In that sense, the story has the earmarks of YA fiction: a community of dysfunctional adults contribute to the plight of alienated kids who, badgered by persecutors their own age, seek to escape their torment. Here the twist is that Eli, a 200-year-old bloodsucker (who assumes an adolescent persona) falls in love with Oskar, a 12-year-old boy who comes from a broken home and is bedeviled by some very nasty bullies. Forbidden love sagas are a stage staple, but the inevitable theatrical stylization (how do you clean up geysers of blood?) cuts against the visceral power of the requisite vein openings. Thorne’s solution is to go full-on cinematic: he boils the story down to its skeletal elements, makes no more than one essential point per scene, and leaves in all the plot’s absurdities, such as a police inspector who blunders into a potentially dangerous situation without any backup. But that is part of the message: adults haven’t a clue to the hell some of these kids are going through. As for Eli and Oskar, their attraction feels less like love than mutual dependence. They are surrounded by enemies, so they are forced to save each other, sometimes, as in the climax at a swimming pool, via an unconvincing “cliffhanger” rescue.

Leah Hohauser (Eli) and Richard Snee (Hakan) in the ASP production of Let the Right One In. Photo: Nile Scott Studios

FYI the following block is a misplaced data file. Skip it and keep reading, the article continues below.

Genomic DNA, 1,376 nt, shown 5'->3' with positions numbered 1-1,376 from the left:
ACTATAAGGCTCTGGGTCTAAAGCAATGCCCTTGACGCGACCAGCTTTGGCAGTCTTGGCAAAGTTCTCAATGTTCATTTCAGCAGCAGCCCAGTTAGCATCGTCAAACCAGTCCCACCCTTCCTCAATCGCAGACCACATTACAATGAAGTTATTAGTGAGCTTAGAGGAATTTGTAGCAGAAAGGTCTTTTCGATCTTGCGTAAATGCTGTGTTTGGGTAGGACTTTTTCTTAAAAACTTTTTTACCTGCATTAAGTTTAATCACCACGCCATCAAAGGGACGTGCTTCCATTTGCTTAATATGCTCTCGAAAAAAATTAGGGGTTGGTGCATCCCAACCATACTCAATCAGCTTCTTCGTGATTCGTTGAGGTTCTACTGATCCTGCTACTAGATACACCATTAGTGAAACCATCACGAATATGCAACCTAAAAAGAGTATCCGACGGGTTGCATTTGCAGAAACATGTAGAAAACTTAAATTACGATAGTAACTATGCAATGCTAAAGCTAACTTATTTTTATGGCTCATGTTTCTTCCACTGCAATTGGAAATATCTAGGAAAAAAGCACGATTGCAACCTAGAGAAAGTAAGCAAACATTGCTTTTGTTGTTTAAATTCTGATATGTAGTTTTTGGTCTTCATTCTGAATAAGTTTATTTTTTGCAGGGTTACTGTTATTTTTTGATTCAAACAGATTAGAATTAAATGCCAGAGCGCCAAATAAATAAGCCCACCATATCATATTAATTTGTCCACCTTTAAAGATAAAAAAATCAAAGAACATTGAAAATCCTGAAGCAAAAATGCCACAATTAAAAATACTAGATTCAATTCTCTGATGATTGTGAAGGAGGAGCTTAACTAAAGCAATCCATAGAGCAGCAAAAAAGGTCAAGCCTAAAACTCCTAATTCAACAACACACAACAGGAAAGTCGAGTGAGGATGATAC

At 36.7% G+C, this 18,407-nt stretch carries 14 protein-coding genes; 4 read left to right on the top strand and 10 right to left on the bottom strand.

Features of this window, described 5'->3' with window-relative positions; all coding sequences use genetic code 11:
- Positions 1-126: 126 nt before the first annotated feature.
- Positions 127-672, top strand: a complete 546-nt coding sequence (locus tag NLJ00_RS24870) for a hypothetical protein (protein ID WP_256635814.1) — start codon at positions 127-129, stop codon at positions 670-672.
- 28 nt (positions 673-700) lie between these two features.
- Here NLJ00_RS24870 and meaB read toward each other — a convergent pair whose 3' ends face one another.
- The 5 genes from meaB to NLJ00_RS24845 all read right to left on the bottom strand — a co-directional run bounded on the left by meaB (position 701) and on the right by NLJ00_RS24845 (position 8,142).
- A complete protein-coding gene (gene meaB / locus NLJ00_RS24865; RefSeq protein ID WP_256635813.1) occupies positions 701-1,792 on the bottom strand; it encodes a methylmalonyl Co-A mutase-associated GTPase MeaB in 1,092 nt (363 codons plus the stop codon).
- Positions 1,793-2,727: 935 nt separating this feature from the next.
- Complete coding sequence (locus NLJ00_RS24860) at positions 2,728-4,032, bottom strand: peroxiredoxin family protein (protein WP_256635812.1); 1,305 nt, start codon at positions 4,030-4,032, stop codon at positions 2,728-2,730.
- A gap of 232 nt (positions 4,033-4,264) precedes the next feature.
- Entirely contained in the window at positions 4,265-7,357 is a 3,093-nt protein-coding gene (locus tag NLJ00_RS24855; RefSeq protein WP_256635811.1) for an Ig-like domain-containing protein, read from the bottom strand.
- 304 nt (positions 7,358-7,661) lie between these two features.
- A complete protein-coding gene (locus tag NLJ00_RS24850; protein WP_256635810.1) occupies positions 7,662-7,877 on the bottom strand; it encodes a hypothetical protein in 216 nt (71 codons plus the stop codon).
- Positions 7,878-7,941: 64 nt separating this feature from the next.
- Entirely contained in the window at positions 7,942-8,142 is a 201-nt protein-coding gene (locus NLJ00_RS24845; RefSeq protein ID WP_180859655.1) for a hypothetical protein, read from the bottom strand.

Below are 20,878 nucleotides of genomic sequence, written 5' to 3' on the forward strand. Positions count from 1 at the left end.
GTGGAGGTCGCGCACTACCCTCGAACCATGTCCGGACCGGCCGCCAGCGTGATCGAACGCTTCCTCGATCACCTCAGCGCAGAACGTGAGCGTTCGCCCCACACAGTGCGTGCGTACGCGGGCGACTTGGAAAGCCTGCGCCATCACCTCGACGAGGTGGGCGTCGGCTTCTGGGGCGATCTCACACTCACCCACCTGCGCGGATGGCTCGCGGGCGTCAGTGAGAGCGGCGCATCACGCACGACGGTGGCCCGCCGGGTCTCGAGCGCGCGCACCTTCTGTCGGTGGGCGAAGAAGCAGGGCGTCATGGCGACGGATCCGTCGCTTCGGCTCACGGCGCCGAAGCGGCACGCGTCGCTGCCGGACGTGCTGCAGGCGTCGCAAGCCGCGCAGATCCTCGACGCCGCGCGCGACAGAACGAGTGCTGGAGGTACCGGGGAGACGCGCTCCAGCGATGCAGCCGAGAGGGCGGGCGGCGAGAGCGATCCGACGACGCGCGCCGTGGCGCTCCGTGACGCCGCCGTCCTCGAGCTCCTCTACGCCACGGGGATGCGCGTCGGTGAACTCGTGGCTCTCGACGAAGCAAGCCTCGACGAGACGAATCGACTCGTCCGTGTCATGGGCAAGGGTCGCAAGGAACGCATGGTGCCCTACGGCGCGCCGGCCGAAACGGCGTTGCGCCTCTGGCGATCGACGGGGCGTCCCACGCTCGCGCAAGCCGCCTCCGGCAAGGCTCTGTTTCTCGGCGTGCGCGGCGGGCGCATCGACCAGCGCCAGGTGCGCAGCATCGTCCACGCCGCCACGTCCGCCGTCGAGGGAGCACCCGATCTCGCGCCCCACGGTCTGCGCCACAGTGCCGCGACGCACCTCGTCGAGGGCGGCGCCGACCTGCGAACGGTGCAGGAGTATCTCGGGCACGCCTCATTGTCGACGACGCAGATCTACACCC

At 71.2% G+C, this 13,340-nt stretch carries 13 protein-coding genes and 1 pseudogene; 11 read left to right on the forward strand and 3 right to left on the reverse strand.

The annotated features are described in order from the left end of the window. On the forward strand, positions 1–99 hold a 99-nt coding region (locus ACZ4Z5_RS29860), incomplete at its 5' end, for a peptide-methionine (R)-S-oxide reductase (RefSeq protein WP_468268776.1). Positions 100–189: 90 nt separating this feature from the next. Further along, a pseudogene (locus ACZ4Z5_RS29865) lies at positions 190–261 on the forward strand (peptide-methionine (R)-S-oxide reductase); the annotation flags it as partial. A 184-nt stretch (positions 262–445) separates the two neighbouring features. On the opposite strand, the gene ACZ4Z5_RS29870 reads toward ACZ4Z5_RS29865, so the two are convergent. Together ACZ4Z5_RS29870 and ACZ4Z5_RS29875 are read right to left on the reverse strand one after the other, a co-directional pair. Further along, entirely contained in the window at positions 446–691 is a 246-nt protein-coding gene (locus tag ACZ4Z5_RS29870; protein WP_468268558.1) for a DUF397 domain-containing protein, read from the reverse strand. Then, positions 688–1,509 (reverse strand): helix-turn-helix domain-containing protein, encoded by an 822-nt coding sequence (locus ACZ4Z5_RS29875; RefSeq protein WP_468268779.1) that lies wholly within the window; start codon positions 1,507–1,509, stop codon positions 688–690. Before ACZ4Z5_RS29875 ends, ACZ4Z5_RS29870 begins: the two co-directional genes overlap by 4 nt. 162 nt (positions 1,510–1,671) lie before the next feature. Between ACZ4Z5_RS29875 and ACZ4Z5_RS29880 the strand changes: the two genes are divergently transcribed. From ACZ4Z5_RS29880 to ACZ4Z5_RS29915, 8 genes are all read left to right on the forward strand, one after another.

The ASP production treats the play as an atmospheric exercise set in some sort of nowheresville. The novel takes place in a small Swedish town in 1981, which explains why there are no cellphones. (At least Oskar is spared cyberbullying.) The staging does not specify time or place, a decision that might be about making the story more poetically “universal.” (At one point, Oskar and his father play checkers [?] with white pieces on a white board. Wouldn’t Oskar, with his avid interest in a Rubik’s Cube, be into chess?) Instead of concrete realism, Edwards makes efficient use of balletic movement. The props and furniture are on wheels, gliding smoothly on- and off-stage. The idea, most likely, is to give the viewer the sense that we are swooping in and out of the action via long and medium shots. Despite this animation, the overall tone of the production is delicately dour, occasionally enlivened with the flickers of passion in the nurturing relationship between Oskar and Eli. The leads contribute compelling performances. Mishka Yarovoy supplies the more psychologically nuanced turn, his fidgets and vocal shadings convincingly boyish. Leah Hohauser is enticingly physical, moving with choreographic grace about the stage. But she can be a demon as well as a dancer: when Hohauser’s hands curve into claws and she arches her back — watch out! For me, the most discomforting moment in the production is when an agonized Hohauser, against her will, pounces on the ground to suck up a drop of blood.